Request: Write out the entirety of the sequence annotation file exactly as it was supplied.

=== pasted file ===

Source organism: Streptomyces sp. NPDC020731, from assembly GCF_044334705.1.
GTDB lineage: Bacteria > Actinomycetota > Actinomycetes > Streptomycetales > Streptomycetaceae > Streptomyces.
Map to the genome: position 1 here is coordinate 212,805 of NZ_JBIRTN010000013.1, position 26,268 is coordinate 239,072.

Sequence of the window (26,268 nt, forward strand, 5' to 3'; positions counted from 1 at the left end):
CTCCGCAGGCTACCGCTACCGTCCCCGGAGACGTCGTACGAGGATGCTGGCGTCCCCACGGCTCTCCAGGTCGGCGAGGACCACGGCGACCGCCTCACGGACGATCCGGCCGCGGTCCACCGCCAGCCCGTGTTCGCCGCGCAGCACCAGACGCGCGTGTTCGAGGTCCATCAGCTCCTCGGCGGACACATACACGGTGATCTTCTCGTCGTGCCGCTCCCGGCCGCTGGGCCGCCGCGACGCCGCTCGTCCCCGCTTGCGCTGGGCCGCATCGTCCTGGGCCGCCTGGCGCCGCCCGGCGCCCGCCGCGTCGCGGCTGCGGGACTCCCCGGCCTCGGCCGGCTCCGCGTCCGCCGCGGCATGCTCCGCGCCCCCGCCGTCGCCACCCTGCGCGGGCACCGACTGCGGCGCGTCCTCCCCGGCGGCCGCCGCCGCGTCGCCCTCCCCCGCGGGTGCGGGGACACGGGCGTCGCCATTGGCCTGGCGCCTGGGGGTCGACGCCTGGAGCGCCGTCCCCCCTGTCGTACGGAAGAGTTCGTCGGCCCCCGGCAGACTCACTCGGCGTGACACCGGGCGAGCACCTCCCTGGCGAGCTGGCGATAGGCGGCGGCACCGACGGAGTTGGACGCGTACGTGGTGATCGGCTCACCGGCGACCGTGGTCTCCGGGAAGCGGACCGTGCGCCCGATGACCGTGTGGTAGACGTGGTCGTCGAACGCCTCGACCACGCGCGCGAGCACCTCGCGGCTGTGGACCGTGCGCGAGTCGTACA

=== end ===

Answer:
Source organism: Streptomyces sp. NPDC020731, from assembly GCF_044334705.1.
GTDB lineage: Bacteria > Actinomycetota > Actinomycetes > Streptomycetales > Streptomycetaceae > Streptomyces.
Map to the genome: position 1 here is coordinate 212,805 of NZ_JBIRTN010000013.1, position 26,268 is coordinate 239,072.

Sequence of the window (26,268 nt, forward strand, 5' to 3'; positions counted from 1 at the left end):
CTCCGCAGGCTACCGCTACCGTCCCCGGAGACGTCGTACGAGGATGCTGGCGTCCCCACGGCTCTCCAGGTCGGCGAGGACCACGGCGACCGCCTCACGGACGATCCGGCCGCGGTCCACCGCCAGCCCGTGTTCGCCGCGCAGCACCAGACGCGCGTGTTCGAGGTCCATCAGCTCCTCGGCGGACACATACACGGTGATCTTCTCGTCGTGCCGCTCCCGGCCGCTGGGCCGCCGCGACGCCGCTCGTCCCCGCTTGCGCTGGGCCGCATCGTCCTGGGCCGCCTGGCGCCGCCCGGCGCCCGCCGCGTCGCGGCTGCGGGACTCCCCGGCCTCGGCCGGCTCCGCGTCCGCCGCGGCATGCTCCGCGCCCCCGCCGTCGCCACCCTGCGCGGGCACCGACTGCGGCGCGTCCTCCCCGGCGGCCGCCGCCGCGTCGCCCTCCCCCGCGGGTGCGGGGACACGGGCGTCGCCATTGGCCTGGCGCCTGGGGGTCGACGCCTGGAGCGCCGTCCCCCCTGTCGTACGGAAGAGTTCGTCGGCCCCCGGCAGACTCACTCGGCGTGACACCGGGCGAGCACCTCCCTGGCGAGCTGGCGATAGGCGGCGGCACCGACGGAGTTGGACGCGTACGTGGTGATCGGCTCACCGGCGACCGTGGTCTCCGGGAAGCGGACCGTGCGCCCGATGACCGTGTGGTAGACGTGGTCGTCGAACGCCTCGACCACGCGCGCGAGCACCTCGCGGCTGTGGACCGTGCGCGAGTCGTACA